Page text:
Jack Abramoff, still a conservative – mostly

That’s essentially the lament offered by former super lobbyist Jack Abramoff, who spent more than three years in federal prison for corrupting congressmen and staffers as he advocated on behalf of clients, primarily U.S. Indian tribes.

Put simply, Abramoff says the problem is that the federal government is too big, has too much power and too much money. In his book, “Capitol Punishment,” he argues that if we’d shrink that government and limit its powers, there would be nothing for lobbyists to fight over.

And while Abramoff says the Democrats are typically the party arguing for the expansion of government, members of both parties are equally to blame.

“I think they’re both at fault; there are people in both parties who are good, and there are people in both parties who are bad,” he said in an interview. “The problem, though, is that the system that has created the thousands and thousands of lobbyists that course through the streets of Washington, D.C., is the system of the expansion of the federal government. The federal government in the old days, in the constitutional days, didn’t require a lot of lobbyists. There might have been a few there, but there weren’t the kind of numbers that we’re looking at today.”

So, according to the former national chairman of the College Republicans, we fix the system he corrupted so thoroughly by following the political and economic prescriptions that he’s advocated his entire life? It’s like the old joke: Would-be politicians say the government is incompetent, and then they get elected and prove it.

But the fact remains, corruption is a constant companion to power, and as Abramoff proved, the system is vulnerable. Isn’t it possible, however, to treat government like we treat nuclear power: Contained and focused, harnessed to provide energy but controlled so as not to reach critical mass and massive destruction? In other words, isn’t Abramoff’s binary choice – strict limits on powers and taxes or blatant corruption – a classic case of false alternatives?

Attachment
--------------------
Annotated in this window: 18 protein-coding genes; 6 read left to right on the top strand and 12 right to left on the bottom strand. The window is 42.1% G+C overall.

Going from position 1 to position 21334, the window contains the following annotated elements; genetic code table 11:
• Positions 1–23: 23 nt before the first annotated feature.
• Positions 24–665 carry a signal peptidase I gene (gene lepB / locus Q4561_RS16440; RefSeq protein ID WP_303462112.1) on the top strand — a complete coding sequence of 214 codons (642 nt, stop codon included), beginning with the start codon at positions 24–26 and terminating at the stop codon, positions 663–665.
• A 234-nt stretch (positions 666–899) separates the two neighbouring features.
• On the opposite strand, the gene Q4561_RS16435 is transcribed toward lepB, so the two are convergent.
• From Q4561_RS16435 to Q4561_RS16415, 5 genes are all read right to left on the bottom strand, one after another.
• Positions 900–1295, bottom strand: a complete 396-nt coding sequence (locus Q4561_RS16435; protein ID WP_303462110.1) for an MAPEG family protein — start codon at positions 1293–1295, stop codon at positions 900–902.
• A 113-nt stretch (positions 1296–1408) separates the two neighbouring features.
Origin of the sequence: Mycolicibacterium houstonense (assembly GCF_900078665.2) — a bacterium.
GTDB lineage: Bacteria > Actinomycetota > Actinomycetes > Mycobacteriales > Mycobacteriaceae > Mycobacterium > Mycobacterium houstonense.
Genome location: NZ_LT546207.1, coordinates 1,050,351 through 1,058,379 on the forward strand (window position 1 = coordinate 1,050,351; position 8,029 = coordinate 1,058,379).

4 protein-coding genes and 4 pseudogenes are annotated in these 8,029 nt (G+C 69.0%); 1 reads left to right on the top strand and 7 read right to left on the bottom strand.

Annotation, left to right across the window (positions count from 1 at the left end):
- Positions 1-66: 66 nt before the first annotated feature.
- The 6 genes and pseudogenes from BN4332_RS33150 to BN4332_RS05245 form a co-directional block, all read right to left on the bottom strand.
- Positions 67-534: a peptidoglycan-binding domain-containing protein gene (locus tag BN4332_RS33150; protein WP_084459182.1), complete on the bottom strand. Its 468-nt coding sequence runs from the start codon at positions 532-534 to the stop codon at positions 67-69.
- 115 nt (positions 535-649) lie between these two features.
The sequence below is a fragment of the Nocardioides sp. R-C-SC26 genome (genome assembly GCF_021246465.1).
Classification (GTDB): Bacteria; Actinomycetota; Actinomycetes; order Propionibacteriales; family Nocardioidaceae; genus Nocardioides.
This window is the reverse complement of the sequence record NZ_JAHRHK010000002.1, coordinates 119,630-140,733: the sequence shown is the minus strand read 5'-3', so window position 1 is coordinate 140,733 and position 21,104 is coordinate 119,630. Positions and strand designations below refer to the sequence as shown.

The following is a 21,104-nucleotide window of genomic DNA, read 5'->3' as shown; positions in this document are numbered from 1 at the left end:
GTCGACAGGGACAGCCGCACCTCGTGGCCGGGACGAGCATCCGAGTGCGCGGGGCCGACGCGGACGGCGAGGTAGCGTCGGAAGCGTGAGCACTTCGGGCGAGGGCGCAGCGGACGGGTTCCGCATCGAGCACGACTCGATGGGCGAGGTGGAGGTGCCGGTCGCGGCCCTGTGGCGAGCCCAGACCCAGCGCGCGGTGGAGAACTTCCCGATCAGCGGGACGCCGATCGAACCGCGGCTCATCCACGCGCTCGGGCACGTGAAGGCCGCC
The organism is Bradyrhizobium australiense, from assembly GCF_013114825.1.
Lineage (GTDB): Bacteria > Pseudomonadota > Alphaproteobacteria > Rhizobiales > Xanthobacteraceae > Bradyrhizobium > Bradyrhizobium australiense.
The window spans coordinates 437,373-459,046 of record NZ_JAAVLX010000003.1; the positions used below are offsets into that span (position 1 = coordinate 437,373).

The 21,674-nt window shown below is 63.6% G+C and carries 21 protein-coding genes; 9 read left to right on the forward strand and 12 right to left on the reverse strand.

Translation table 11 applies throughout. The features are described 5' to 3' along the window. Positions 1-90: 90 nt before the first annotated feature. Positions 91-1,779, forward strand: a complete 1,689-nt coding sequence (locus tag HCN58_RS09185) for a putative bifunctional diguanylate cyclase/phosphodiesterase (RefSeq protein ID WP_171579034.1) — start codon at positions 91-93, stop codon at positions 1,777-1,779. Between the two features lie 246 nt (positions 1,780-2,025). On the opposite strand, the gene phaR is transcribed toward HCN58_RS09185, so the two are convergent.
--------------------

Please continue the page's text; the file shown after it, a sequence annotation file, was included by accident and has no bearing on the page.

And another thing: As a man who made the Washington system hum for his clients, it’s somewhat surprising to hear Abramoff cheer the gridlock that currently grips Washington. Again, it springs from his conservative ideology.

“I think what’s causing the gridlock in Washington is that the Republican Party no longer goes along with the premises of the Democratic Party,” he explained. “And the Democratic Party and their acolytes in the media and elsewhere are upset about it.

“You have one party that believes economically that the budget has to be paired back significantly, to constitutional levels of government and that taxes need to be reduced to spur the economy. On the other side, you have a party that believes that stimulus spending and more government programs and more taxation and more importuning the wealthy to put up more money is the way to go. And these are two vastly different world views. I don’t know how they’re reconciled. It’s as if one party says two plus two equals four, the party says two plus two equals six. Compromise is not two plus two equals five. That is still a wrong answer.”

Indeed, says Abramoff, compromise itself can be a bad thing: “Every time they [the two parties] got along, they spent more money and raised our taxes. That’s what they do when they get along. When they don’t get along, bad things usually don’t happen to us.”

But if Abramoff is still a committed conservative on economic issues, some of his proposed reforms may make some on the right squeamish. For example, Abramoff proposed in “Capitol Punishment” that members of Congress and their staffs be banned – for life! – from serving as lobbyists. (He’s since changed that to advocate a 10-year cooling off period.)

The ban makes sense: Promises of lucrative future employment as a lobbyist are how Abramoff says he corrupted some congressional offices. But it has implications for free speech as well.

So does Abramoff’s other major reform: A ban on gifts and campaign contributions from lobbyists to lawmakers of anything more than $100 per person per year. Abramoff knows the fancy dinners, golf games, foreign trips and tickets to sporting events were the currency that bought him many a vote and, ultimately, more than three years in prison. Then again, real-world experience has a tendency to temper ideology.


Steve Sebelius is a Review-Journal political columnist and author of the blog SlashPolitics.com. Follow him on Twitter (@SteveSebelius) or reach him at (702) 387-5276 or ssebelius@reviewjournal.com.

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